Anomalous pleistocene palaeo-sea-levels at Bermuda and their control on littoral depositional cycles which culminate in the formation of landward-advancing dunes (eolianites)

Rowe, Mark P. (2016) Anomalous pleistocene palaeo-sea-levels at Bermuda and their control on littoral depositional cycles which culminate in the formation of landward-advancing dunes (eolianites). Doctoral thesis, Birkbeck, University of London.

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Abstract

The Bermuda islands are constructed predominantly of aeolian dunes, termed eolianites, whose episodic accumulation has been correlated with Pleistocene sea-level oscillations. Despite a long-standing, now disputed, notion of Bermuda as a “tide-gauge” for Pleistocene glacio-eustacy there has never been a consensus on Bermuda’s palaeo-sea-level history. Most recently there has been disagreement over the interpretation of littoral deposits of the Belmont Formation. Based on U-series ages from coral fragments and analyses of sedimentary lithofacies, it is contended here that a sea level of ≥4.5m above present mean sea level at the penultimate interglacial is represented by these Belmont deposits. It is inferred from the anomalously high elevation of this sea-level imprint relative to the estimated global eustatic sea level of the time that glacio-hydro isostatic and possibly, to a lesser extent, tectonic influences have contributed to a composite RSL (relative sea level) signal at Bermuda. This and other interglacial highstands at Bermuda left their imprint in the form of exceptionally well exposed emergent coastal facies assemblages. The most complete assemblages are shown to have developed in two stages, S1 and S2, respectively during a rising RSL and a falling RSL. S1 records beach progradation, barrier construction and back-barrier inundation. S2 begins with emergence of an ultimately wooded backshore, and ends with its burial by advancing dunes sourced on expanding beaches at a highstand termination. Past hypotheses that Bermuda’s dunes were static aggradational structures which accumulated rapidly in storms are tested by analyses of eolianite stratification, wind data and drift potential. It is demonstrated that the eolianites are the remnants of mobile landward-advancing bedforms constructed predominantly when winds above the threshold velocity were directed onshore across source beaches. The model developed for the evolution of beach-dune systems on Pleistocene Bermuda is applicable to present-day clastic coasts which are vulnerable to RSL rise.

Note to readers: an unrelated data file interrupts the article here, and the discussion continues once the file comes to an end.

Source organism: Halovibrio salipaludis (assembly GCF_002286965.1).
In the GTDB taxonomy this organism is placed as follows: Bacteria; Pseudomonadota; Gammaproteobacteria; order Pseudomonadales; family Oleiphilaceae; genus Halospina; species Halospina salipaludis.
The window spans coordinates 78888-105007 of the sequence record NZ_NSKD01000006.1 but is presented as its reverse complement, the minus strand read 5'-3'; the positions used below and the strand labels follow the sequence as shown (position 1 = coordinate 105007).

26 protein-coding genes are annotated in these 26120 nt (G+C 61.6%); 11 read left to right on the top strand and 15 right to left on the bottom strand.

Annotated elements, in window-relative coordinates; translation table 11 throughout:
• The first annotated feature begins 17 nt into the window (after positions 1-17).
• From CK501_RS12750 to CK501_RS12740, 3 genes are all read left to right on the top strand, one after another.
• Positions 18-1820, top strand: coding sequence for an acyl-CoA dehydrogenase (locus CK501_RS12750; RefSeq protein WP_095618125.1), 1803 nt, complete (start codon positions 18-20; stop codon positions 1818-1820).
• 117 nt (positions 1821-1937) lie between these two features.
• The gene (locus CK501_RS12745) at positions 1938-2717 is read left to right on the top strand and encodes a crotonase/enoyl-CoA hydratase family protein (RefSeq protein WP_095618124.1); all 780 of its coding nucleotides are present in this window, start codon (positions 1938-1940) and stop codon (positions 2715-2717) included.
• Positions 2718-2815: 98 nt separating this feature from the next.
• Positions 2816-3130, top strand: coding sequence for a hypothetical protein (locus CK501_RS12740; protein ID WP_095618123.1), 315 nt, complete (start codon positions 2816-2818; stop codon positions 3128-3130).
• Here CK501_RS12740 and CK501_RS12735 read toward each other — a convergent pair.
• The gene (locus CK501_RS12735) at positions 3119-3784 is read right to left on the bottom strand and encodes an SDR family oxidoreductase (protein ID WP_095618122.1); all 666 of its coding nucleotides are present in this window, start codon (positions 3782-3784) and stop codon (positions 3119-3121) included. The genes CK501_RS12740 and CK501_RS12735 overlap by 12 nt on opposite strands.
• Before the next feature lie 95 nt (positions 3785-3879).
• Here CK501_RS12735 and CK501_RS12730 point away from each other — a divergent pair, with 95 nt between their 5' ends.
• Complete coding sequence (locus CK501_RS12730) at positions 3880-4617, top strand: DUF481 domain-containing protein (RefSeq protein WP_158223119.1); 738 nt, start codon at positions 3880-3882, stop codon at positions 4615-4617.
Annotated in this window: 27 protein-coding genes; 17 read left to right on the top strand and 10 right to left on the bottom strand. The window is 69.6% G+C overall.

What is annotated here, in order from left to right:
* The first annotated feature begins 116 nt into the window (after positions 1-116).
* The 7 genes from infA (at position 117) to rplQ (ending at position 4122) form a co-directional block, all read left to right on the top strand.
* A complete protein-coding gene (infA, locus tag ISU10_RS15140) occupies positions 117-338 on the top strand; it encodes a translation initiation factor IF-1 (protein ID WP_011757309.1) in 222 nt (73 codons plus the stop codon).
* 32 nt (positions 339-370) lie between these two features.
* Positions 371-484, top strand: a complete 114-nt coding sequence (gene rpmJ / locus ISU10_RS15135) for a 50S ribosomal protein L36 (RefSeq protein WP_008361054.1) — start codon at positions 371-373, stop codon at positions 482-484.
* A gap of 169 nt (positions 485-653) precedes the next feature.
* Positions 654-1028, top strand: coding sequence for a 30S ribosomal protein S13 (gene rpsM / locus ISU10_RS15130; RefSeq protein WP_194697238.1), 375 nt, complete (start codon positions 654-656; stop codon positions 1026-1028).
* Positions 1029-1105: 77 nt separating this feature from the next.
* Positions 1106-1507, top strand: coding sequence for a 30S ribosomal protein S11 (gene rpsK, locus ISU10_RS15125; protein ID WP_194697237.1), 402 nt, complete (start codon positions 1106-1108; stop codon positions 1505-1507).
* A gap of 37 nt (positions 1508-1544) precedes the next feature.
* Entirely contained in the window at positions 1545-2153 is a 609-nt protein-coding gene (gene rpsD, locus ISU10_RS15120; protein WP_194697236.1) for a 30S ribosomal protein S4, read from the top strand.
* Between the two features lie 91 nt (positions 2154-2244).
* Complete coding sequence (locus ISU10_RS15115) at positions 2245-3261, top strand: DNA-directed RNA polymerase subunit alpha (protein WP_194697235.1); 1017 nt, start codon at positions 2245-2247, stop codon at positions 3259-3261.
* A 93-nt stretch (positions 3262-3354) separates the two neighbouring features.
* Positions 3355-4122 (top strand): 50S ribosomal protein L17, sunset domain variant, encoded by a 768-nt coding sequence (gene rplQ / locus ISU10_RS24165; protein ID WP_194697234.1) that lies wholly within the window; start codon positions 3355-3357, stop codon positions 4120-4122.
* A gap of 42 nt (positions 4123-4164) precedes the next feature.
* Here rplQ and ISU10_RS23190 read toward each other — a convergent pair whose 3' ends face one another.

Item Type: Thesis (Doctoral)
Copyright Holders: The copyright of this thesis rests with the author, who asserts his/her right to be known as such according to the Copyright Designs and Patents Act 1988. No dealing with the thesis contrary to the copyright or moral rights of the author is permitted.
School/Department: School of Science > Earth & Planetary Sciences
Depositing User: ORBIT Editor
Date Deposited: 18 Aug 2017 16:56
Last Modified: 18 Aug 2017 16:56
URI: http://bbktheses.da.ulcc.ac.uk/id/eprint/279

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